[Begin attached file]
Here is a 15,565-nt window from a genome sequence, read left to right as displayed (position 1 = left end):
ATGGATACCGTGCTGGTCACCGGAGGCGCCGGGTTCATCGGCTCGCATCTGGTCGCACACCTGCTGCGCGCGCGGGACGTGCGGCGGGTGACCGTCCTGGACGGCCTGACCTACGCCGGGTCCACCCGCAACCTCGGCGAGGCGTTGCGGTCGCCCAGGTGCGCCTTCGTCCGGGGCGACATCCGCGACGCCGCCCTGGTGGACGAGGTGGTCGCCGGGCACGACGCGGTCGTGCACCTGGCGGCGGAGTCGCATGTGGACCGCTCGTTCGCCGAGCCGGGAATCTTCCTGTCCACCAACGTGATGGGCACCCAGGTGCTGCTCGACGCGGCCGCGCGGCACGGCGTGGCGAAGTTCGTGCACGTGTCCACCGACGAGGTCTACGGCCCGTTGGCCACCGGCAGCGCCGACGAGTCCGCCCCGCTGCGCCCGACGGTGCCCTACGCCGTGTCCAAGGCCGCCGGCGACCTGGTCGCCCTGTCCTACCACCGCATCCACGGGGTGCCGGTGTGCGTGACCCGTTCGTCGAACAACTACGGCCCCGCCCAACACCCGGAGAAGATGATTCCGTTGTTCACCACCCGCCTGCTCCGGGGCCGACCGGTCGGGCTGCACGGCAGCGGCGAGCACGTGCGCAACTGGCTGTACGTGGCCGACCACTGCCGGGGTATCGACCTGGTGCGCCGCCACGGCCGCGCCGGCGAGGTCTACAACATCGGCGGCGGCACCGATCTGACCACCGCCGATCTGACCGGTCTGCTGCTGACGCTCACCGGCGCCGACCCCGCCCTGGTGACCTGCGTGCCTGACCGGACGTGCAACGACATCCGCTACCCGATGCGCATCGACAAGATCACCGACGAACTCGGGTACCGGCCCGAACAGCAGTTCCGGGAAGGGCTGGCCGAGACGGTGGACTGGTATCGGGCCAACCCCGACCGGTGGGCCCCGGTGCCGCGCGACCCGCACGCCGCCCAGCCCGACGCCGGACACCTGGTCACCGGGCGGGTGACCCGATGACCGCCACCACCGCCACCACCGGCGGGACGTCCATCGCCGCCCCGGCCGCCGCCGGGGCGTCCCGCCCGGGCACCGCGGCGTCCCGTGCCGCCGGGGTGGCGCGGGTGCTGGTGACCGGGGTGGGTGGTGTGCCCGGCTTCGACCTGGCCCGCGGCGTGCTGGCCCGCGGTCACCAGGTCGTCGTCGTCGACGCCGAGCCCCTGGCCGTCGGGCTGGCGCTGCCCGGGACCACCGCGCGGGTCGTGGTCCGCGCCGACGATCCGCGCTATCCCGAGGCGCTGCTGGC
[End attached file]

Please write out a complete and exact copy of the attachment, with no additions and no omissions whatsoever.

Here is a 15,565-nt window from a genome sequence, read left to right as displayed (position 1 = left end):
ATGGATACCGTGCTGGTCACCGGAGGCGCCGGGTTCATCGGCTCGCATCTGGTCGCACACCTGCTGCGCGCGCGGGACGTGCGGCGGGTGACCGTCCTGGACGGCCTGACCTACGCCGGGTCCACCCGCAACCTCGGCGAGGCGTTGCGGTCGCCCAGGTGCGCCTTCGTCCGGGGCGACATCCGCGACGCCGCCCTGGTGGACGAGGTGGTCGCCGGGCACGACGCGGTCGTGCACCTGGCGGCGGAGTCGCATGTGGACCGCTCGTTCGCCGAGCCGGGAATCTTCCTGTCCACCAACGTGATGGGCACCCAGGTGCTGCTCGACGCGGCCGCGCGGCACGGCGTGGCGAAGTTCGTGCACGTGTCCACCGACGAGGTCTACGGCCCGTTGGCCACCGGCAGCGCCGACGAGTCCGCCCCGCTGCGCCCGACGGTGCCCTACGCCGTGTCCAAGGCCGCCGGCGACCTGGTCGCCCTGTCCTACCACCGCATCCACGGGGTGCCGGTGTGCGTGACCCGTTCGTCGAACAACTACGGCCCCGCCCAACACCCGGAGAAGATGATTCCGTTGTTCACCACCCGCCTGCTCCGGGGCCGACCGGTCGGGCTGCACGGCAGCGGCGAGCACGTGCGCAACTGGCTGTACGTGGCCGACCACTGCCGGGGTATCGACCTGGTGCGCCGCCACGGCCGCGCCGGCGAGGTCTACAACATCGGCGGCGGCACCGATCTGACCACCGCCGATCTGACCGGTCTGCTGCTGACGCTCACCGGCGCCGACCCCGCCCTGGTGACCTGCGTGCCTGACCGGACGTGCAACGACATCCGCTACCCGATGCGCATCGACAAGATCACCGACGAACTCGGGTACCGGCCCGAACAGCAGTTCCGGGAAGGGCTGGCCGAGACGGTGGACTGGTATCGGGCCAACCCCGACCGGTGGGCCCCGGTGCCGCGCGACCCGCACGCCGCCCAGCCCGACGCCGGACACCTGGTCACCGGGCGGGTGACCCGATGACCGCCACCACCGCCACCACCGGCGGGACGTCCATCGCCGCCCCGGCCGCCGCCGGGGCGTCCCGCCCGGGCACCGCGGCGTCCCGTGCCGCCGGGGTGGCGCGGGTGCTGGTGACCGGGGTGGGTGGTGTGCCCGGCTTCGACCTGGCCCGCGGCGTGCTGGCCCGCGGTCACCAGGTCGTCGTCGTCGACGCCGAGCCCCTGGCCGTCGGGCTGGCGCTGCCCGGGACCACCGCGCGGGTCGTGGTCCGCGCCGACGATCCGCGCTATCCCGAGGCGCTGCTGGC